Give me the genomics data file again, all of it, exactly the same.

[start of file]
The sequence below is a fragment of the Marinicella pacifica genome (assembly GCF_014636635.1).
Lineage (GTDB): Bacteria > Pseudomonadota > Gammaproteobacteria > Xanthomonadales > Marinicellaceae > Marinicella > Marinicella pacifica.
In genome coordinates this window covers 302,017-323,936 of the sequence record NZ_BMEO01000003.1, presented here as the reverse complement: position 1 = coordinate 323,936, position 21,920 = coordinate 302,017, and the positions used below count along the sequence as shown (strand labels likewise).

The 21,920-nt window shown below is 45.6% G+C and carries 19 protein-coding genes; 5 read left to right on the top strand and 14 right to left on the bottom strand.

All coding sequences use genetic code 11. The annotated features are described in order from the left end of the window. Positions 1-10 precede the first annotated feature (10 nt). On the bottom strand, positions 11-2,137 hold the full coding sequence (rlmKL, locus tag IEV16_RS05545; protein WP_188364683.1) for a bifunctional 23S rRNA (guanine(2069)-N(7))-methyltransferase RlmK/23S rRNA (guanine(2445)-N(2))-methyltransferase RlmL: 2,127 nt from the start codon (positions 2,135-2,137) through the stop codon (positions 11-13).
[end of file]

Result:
The sequence below is a fragment of the Marinicella pacifica genome (assembly GCF_014636635.1).
Lineage (GTDB): Bacteria > Pseudomonadota > Gammaproteobacteria > Xanthomonadales > Marinicellaceae > Marinicella > Marinicella pacifica.
In genome coordinates this window covers 302,017-323,936 of the sequence record NZ_BMEO01000003.1, presented here as the reverse complement: position 1 = coordinate 323,936, position 21,920 = coordinate 302,017, and the positions used below count along the sequence as shown (strand labels likewise).

The 21,920-nt window shown below is 45.6% G+C and carries 19 protein-coding genes; 5 read left to right on the top strand and 14 right to left on the bottom strand.

All coding sequences use genetic code 11. The annotated features are described in order from the left end of the window. Positions 1-10 precede the first annotated feature (10 nt). On the bottom strand, positions 11-2,137 hold the full coding sequence (rlmKL, locus tag IEV16_RS05545; protein WP_188364683.1) for a bifunctional 23S rRNA (guanine(2069)-N(7))-methyltransferase RlmK/23S rRNA (guanine(2445)-N(2))-methyltransferase RlmL: 2,127 nt from the start codon (positions 2,135-2,137) through the stop codon (positions 11-13).